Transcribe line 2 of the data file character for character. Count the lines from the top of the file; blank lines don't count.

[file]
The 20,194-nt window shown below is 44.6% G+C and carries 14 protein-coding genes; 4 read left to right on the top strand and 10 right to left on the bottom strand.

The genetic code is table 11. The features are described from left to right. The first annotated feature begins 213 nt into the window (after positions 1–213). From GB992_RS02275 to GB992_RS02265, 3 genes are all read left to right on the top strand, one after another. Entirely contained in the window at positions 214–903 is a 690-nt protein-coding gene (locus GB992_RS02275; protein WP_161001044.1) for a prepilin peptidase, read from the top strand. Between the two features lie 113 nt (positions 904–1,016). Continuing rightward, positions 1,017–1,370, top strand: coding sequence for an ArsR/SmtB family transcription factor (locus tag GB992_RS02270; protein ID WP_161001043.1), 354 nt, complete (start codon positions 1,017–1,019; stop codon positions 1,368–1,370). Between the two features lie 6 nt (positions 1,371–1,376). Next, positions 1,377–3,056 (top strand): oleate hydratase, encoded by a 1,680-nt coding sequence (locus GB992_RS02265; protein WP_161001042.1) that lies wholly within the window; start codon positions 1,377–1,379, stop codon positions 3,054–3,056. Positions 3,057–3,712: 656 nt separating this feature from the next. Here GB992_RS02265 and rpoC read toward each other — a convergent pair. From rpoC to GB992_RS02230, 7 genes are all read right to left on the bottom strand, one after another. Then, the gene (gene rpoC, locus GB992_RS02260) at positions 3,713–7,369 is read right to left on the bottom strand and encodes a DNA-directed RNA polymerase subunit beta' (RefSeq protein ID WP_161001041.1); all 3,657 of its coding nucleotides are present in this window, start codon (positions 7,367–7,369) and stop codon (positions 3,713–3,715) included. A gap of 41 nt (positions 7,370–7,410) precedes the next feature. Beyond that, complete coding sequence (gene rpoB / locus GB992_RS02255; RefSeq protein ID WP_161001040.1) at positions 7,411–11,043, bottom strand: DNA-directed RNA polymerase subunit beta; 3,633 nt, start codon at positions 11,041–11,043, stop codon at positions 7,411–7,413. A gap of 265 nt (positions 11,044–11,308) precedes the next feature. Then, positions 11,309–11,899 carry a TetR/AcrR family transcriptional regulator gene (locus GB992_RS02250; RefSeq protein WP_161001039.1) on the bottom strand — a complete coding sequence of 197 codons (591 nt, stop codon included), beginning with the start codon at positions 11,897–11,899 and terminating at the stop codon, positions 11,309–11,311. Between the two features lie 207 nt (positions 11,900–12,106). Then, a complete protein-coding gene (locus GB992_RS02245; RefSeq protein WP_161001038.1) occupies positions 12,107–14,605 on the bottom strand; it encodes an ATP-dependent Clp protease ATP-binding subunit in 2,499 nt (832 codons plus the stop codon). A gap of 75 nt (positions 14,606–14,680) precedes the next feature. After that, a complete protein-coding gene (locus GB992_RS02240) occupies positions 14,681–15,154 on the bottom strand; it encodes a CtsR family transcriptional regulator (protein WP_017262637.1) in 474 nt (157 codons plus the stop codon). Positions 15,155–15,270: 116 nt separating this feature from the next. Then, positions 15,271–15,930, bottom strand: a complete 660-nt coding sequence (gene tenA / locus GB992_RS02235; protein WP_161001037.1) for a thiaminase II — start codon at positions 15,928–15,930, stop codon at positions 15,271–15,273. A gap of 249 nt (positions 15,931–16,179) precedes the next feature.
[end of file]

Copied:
The genetic code is table 11. The features are described from left to right. The first annotated feature begins 213 nt into the window (after positions 1–213). From GB992_RS02275 to GB992_RS02265, 3 genes are all read left to right on the top strand, one after another. Entirely contained in the window at positions 214–903 is a 690-nt protein-coding gene (locus GB992_RS02275; protein WP_161001044.1) for a prepilin peptidase, read from the top strand. Between the two features lie 113 nt (positions 904–1,016). Continuing rightward, positions 1,017–1,370, top strand: coding sequence for an ArsR/SmtB family transcription factor (locus tag GB992_RS02270; protein ID WP_161001043.1), 354 nt, complete (start codon positions 1,017–1,019; stop codon positions 1,368–1,370). Between the two features lie 6 nt (positions 1,371–1,376). Next, positions 1,377–3,056 (top strand): oleate hydratase, encoded by a 1,680-nt coding sequence (locus GB992_RS02265; protein WP_161001042.1) that lies wholly within the window; start codon positions 1,377–1,379, stop codon positions 3,054–3,056. Positions 3,057–3,712: 656 nt separating this feature from the next. Here GB992_RS02265 and rpoC read toward each other — a convergent pair. From rpoC to GB992_RS02230, 7 genes are all read right to left on the bottom strand, one after another. Then, the gene (gene rpoC, locus GB992_RS02260) at positions 3,713–7,369 is read right to left on the bottom strand and encodes a DNA-directed RNA polymerase subunit beta' (RefSeq protein ID WP_161001041.1); all 3,657 of its coding nucleotides are present in this window, start codon (positions 7,367–7,369) and stop codon (positions 3,713–3,715) included. A gap of 41 nt (positions 7,370–7,410) precedes the next feature. Beyond that, complete coding sequence (gene rpoB / locus GB992_RS02255; RefSeq protein ID WP_161001040.1) at positions 7,411–11,043, bottom strand: DNA-directed RNA polymerase subunit beta; 3,633 nt, start codon at positions 11,041–11,043, stop codon at positions 7,411–7,413. A gap of 265 nt (positions 11,044–11,308) precedes the next feature. Then, positions 11,309–11,899 carry a TetR/AcrR family transcriptional regulator gene (locus GB992_RS02250; RefSeq protein WP_161001039.1) on the bottom strand — a complete coding sequence of 197 codons (591 nt, stop codon included), beginning with the start codon at positions 11,897–11,899 and terminating at the stop codon, positions 11,309–11,311. Between the two features lie 207 nt (positions 11,900–12,106). Then, a complete protein-coding gene (locus GB992_RS02245; RefSeq protein WP_161001038.1) occupies positions 12,107–14,605 on the bottom strand; it encodes an ATP-dependent Clp protease ATP-binding subunit in 2,499 nt (832 codons plus the stop codon). A gap of 75 nt (positions 14,606–14,680) precedes the next feature. After that, a complete protein-coding gene (locus GB992_RS02240) occupies positions 14,681–15,154 on the bottom strand; it encodes a CtsR family transcriptional regulator (protein WP_017262637.1) in 474 nt (157 codons plus the stop codon). Positions 15,155–15,270: 116 nt separating this feature from the next. Then, positions 15,271–15,930, bottom strand: a complete 660-nt coding sequence (gene tenA / locus GB992_RS02235; protein WP_161001037.1) for a thiaminase II — start codon at positions 15,928–15,930, stop codon at positions 15,271–15,273. A gap of 249 nt (positions 15,931–16,179) precedes the next feature.